How Will We Eat? Summer Traveling Tips
Vacations are a wonderful time for families to bond, relax and enjoy! You will find many tips here to assist you if you (or your child) are on a special diet, even if they can normally eat any type of food. These suggestions will be helpful to make your vacation a wonderful memory for many years to come.
How will we eat?
Pack foods that are not perishable. Always be on the safe side, in case you cannot get to the hotel in time, or have to go to a restaurant that will not accommodate your special diet.
Foods to carry with you:
Pretzels, bagel chips, crackers, breadsticks, snack bars, cereal, granola, trail mix, chips, dried or freeze dried fruits and vegetables, nuts, fruit cups or “squeeze-ables”, fresh fruit, nut spreads, jerky, etc.
If you are staying with relatives or camping and have access to a place where you can boil water, this new product can be ideal. There is no refrigeration needed. These products are fully cooked: they just should be heated. They can be heated in the pouch that they come in and could even eaten cold, bet they do not taste as good as if they were to be heated. Some of their products can even be put into a microwave. http://www.myownmeals.com. Some of their meals can even accommodate a variety of special diets: http://www.myownmeals.com/special-diets-and-food-allergies/
If you are on the road and driving from place to place (or driving a long distances), you can use backpack coolers or regular coolers to keep your food fresh and cool. Use ice from the hotel, for the road, or use freezer packs. Buy small ones because many hotel freezers only have a small amount of space. Ask the hotel if they can keep your items in a larger refrigerator or freezer. Mark them VERY clearly in a sealed bag. This is especially important if you have to check out of your hotel but will not be hitting the road until much later.
Here are some companies that sell backpack coolers and other types of travel coolers.
A cooler on wheels is also a wonderful idea for traveling. They can be wheeled into your hotel room or to your camp site. Here are some rolling coolers:
Eating Away From Home ALLERGY-FREE REGISTRIES
There are several online registries that list restaurants and bakeries that can provide special dietary menus or have staff with allergy-free knowledge. Keep in mind not ALL of the listed locations have provided training regarding cross contamination and special handling of food. Some of these sites are not up to date. It is wise to contact the establishment prior to your arrival to see if they are still in business and if they can properly assist your needs. Since the advent of modern technology there are many apps that can now assist you, too. See my article in Parenting Special Needs Magazine, Taking Care of Your Child’s Special Food Needs in the March/April 2015 issue.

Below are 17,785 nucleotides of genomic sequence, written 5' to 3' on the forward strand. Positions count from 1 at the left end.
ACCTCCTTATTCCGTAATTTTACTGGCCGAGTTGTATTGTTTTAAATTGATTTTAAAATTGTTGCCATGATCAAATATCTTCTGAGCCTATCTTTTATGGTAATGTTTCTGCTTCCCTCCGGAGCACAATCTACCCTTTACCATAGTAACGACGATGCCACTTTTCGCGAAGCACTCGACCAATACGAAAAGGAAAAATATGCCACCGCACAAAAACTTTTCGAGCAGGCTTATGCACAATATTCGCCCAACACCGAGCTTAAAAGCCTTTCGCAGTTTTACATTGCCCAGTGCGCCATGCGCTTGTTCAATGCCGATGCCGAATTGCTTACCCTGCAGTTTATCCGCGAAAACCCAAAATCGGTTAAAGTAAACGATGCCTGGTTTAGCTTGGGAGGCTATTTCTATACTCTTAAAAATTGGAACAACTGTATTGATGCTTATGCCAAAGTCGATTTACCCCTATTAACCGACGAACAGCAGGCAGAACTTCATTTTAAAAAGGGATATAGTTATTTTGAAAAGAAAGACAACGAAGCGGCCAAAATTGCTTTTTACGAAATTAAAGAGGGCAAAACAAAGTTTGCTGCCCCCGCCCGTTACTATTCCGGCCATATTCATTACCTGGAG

Many places in the world:
Other Ways and Places to Travel
Since the airlines do not allow gel packs, use frozen peas to keep your allergy-free foods safe for plane travel. Bring some of the ideas listed above to snack on or eat, if it will be mealtime. Check with the airline’s web site to be sure you know what you can and cannot carry on the plane. You might want to pack some food in your luggage, too.
Many amusement parks are great about catering to patrons with special diets. Call ahead and view the following web sites to find out what establishments within the park can best meet your needs.
California call 1-714-781-DINE.
Florida call 1-407-WDW-DINE.
LINK: https://disneyworld.disney.go.com/guest-services/special-dietary-requests/ (Neither has a toll free number.) If you give them enough advance notice, they will send you lists of food locations and restaurants in the park that accommodate your special dietaryneeds.
For other Disney parks check their web site.
San Diego (Carlsbad), contact 760-846-0876 or
LINK: https://www.legoland.com/california/things-to-do/theme-park/dining/. Contact them at least 72 hours, prior to your arrival.
Windsor, UK contact the park at least 24 hours prior to your arrival, allowing for more time, during peak times.
For the other Legolands contact their food service department to inquire about how they can assist you.
Many amusement parks are very good about allowing you to bring in your own food and beverages if you tell them, prior to them searching your bags, that you or your child are on a restricted diet. It might be wise to carry a “doctor’s note” just in case they ask you for proof. If someone gives you a difficult time, go to Guest Relations.
Barrie Silberberg is the author of The Autism & ADHD Diet : A Step-by-Step Guide To Hope and Healing by Living Gluten Free and Casein Free (GFCF) And Others Interventions. Her web site is: www.puttingyourkidsfirst.com
- Benefits of Special Diets for Special Needs Children
- Do You Struggle With Planning Healthy Meals for Your Family?
- Traveling with Special Dietary Need
- Traveling Tips for Parents of Children with Special Needs
- Kids with Special Needs and Family Travel
- Ways to Save Space When Packing for a Trip
- Explore and Discover Our World With the Help of These Apps
- More than a Diaper Bag: Practical Tips for Car Travel with a Special Needs Baby
- 7 Perks to Traveling with Your Special Needs Child
- Finding GFCF Baked Goods While You are Traveling
- Eating out While on a Special Diet
- Where to Purchase Gluten Free Casein Free (GFCF) Foods and Some Favorite Brands
- Travel Tips for Parents of Children with Sensory Integration Issues
This post originally appeared on our May/June 2015 Magazine